Helion was created in 2013 by Dr. David Kirtley, Professor John Slough, Chris Pihl and Dr. George Votroubek and uses two FRCs accelerated from opposite ends in a cylindrical reaction chamber to collide in the center where they are compressed by a magnetic field. to the reaction conditions. The fusion reactions then heat the FRC plasma, causing it to expand towards the edges of the chamber at high speed, converting its energy directly into electricity in the process. The cycle would then repeat once a second to continue producing power or, alternatively, thrust for the rocket. In November 2021, Helion Energy announced the completion of its $500 million Series E, with an additional $1.7 billion in commitments tied to certain milestones. The round was chaired by Sam Altman, CEO of OpenAI and former president of Y Combinator. Existing investors including Facebook co-founder Dustin Moskovitz, Peter Thiel's Mithril Capital and Capricorn Investment Group also participated in the round.

general merger

GF was founded in 2002 by Dr. Michel Laberge and Michael Delage in Burnaby, British Columbia and has since received an investment of approximately $130 million. The GF concept injects an FRC into a chamber containing a rotating wall of liquid metal, which is then pushed by a series of pistons to compress the FRC under molten conditions. This is a variant of the "implosion cladding" concept that dates back to the AEC's 1972 LINUS project. The theory behind this is complicated, but it seems sound. GF hopes to prove that it all works by the mid-2020s.

Lockheed Martin

In 2010, Lockheed Martin, inspired by Dr. Tom McGuire and Charles Chase, launched their own internally funded Compact Fusion Reactor development program. The CFR appears to be a linear cylindrical system bounded at the ends by high magnetic fields (or "magnetic mirrors"), but with an additional pair of superconducting magnetic coils operating within the plasma chamber to form "thorns" that form the enhancement. lockdown. This makes for a very attractive magnetic field setup, but designing it to work in a real thermonuclear system seems quite challenging.


In 1987, the late visionary Robert Bussard (of Bussard ramjet fame) revived a 1950s concept pioneered by Philo Farnworth (the inventor of television) to use electrostatic fields rather than magnetic fields to confine a fusion plasma. 🇧🇷 The idea works well enough that a very simple system can be used to generate many fusion reactions, as evidenced by the production of neutrons, but all sorts of bells and whistles are needed, including additional magnetic fields, to come close to producing . energy. Buzzard managed to get preliminary funding from the US Navy, but he is now gone, and the rest of the team, led by Dr. Paul Sieg and by Dr. Jaeyoung Park is seeking private funding. Any buyers?


(Video) Fusion Power Explained – Future or Failure

In addition to the above, there are some dark horses in the race. These include New Jersey-based Lawrenceville Plasma Physics Fusion led by Dr. Eric Lerner, who achieved exciting results with a concept called plasma focus; CT Fusion, developed by Dr. Tom Jarboe, Dr. University of Washington founded by Aaron Hossack and Derek Sutherland using an FRC-type approach known as "Spheromak"; Applied Fusion Systems, founded in 2015 by Richard Dinan and Dr. James Lambert experiencing a TS; Helity Space, a company founded by Setthivone You, Marta Calvo and Staphane Lintner, whose concept Dr. You developed to use the plasma self-assembly process that creates solar lobes to develop fusion reactors and fusion rockets; Australian company HB11 Energy, which is applying Heinrich Hora's unique combined laser-magnetic fusion concept to try to start the elusive p-11B fusion reaction; and the Sandia Lab/University of Rochester Hyper V, NumerEx, and MagLIF project, all trying to develop variants of the implosive coating concept.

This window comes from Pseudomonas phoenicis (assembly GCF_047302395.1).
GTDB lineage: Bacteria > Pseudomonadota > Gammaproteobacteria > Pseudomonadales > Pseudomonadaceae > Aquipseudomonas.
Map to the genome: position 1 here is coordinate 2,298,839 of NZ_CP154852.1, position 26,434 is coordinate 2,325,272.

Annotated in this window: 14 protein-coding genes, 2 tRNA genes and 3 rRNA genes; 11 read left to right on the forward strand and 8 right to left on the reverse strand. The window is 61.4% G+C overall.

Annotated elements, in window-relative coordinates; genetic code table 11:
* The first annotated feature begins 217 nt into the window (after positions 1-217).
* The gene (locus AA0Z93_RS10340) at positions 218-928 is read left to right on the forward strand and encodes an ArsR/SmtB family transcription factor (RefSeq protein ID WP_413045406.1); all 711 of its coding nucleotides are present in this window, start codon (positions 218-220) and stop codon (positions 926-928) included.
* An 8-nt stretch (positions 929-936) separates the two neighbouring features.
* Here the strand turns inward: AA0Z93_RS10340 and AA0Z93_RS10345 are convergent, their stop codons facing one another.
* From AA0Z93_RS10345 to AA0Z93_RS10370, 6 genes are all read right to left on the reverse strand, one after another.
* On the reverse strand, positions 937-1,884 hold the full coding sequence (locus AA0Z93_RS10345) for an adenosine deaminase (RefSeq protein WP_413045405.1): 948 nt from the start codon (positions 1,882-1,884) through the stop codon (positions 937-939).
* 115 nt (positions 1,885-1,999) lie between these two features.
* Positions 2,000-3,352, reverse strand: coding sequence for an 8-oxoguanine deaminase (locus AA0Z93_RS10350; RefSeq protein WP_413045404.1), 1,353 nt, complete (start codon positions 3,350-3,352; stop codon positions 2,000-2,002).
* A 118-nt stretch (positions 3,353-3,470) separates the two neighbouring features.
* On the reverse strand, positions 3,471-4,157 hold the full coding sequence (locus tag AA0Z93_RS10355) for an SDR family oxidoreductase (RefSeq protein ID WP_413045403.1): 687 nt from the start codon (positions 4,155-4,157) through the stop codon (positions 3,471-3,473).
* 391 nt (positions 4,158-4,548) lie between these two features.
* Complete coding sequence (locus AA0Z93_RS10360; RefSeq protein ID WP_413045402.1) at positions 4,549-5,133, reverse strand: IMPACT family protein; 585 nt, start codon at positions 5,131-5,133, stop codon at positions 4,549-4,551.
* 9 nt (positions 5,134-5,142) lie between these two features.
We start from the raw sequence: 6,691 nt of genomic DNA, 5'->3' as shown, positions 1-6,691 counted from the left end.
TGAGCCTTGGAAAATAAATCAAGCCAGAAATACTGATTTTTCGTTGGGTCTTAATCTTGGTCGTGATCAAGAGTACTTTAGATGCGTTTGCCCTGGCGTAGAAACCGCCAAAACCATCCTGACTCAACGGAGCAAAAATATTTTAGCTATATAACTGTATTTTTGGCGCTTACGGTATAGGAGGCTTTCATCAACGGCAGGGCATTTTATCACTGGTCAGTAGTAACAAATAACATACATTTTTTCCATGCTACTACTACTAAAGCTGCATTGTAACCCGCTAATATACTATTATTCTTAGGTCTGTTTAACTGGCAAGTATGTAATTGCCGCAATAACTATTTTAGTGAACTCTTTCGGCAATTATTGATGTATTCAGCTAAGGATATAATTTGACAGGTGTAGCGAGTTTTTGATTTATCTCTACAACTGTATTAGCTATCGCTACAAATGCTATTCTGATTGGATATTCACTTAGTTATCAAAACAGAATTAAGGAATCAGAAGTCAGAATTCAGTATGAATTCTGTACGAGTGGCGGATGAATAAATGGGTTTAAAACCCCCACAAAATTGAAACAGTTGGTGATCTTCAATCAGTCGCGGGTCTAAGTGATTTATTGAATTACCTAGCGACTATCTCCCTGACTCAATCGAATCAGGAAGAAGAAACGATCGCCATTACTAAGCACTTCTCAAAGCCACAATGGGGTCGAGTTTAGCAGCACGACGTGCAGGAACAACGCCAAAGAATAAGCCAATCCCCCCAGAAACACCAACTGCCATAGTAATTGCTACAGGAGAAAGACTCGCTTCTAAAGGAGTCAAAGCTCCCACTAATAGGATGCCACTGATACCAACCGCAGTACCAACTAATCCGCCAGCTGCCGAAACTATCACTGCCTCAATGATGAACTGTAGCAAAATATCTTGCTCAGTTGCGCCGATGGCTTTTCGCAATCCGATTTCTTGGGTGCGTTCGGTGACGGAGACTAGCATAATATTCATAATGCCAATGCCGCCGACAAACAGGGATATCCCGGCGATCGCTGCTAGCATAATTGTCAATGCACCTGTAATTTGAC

CORRECTION: An earlier version of this article incorrectly stated that Helion was founded in 2005 solely by Professor John Slough. This section has been modified. Sorry for my mistake.


How soon will we have fusion power? ›

However, creating nuclear fusion energy is incredibly difficult and the project has run into many delays. The latest target is to do the first plasma test in December 2025, and then a full fusion reaction in 2035.

How far off are we from fusion power? ›

There's a running joke in the nuclear fusion research community: Harnessing the thermonuclear reactions that power the sun and stars to produce abundant, clean, cheap energy here on Earth is always 30 years away. But that timeline may have shortened a bit.

Is fusion power possible now? ›

Unfortunately, no, as history in fusion research shows. But this is just my opinion,” Cuneo says. “Ten years is very little time. It's still a good vision to invest more in this technology (and others) to go faster.”